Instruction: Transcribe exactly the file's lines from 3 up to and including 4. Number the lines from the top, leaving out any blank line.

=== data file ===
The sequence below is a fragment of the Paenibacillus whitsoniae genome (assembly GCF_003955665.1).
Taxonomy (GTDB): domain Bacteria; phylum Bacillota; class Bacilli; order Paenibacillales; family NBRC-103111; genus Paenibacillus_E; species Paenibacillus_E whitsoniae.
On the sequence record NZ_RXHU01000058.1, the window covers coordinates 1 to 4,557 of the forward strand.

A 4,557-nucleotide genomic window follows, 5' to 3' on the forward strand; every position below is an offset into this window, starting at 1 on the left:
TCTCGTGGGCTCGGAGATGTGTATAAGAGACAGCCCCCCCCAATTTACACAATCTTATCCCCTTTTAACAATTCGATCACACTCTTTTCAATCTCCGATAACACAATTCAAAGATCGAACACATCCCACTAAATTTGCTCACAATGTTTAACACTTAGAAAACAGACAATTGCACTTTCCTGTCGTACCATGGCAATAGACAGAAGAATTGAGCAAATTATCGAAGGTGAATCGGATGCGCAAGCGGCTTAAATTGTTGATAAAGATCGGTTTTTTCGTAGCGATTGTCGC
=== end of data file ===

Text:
On the sequence record NZ_RXHU01000058.1, the window covers coordinates 1 to 4,557 of the forward strand.

A 4,557-nucleotide genomic window follows, 5' to 3' on the forward strand; every position below is an offset into this window, starting at 1 on the left: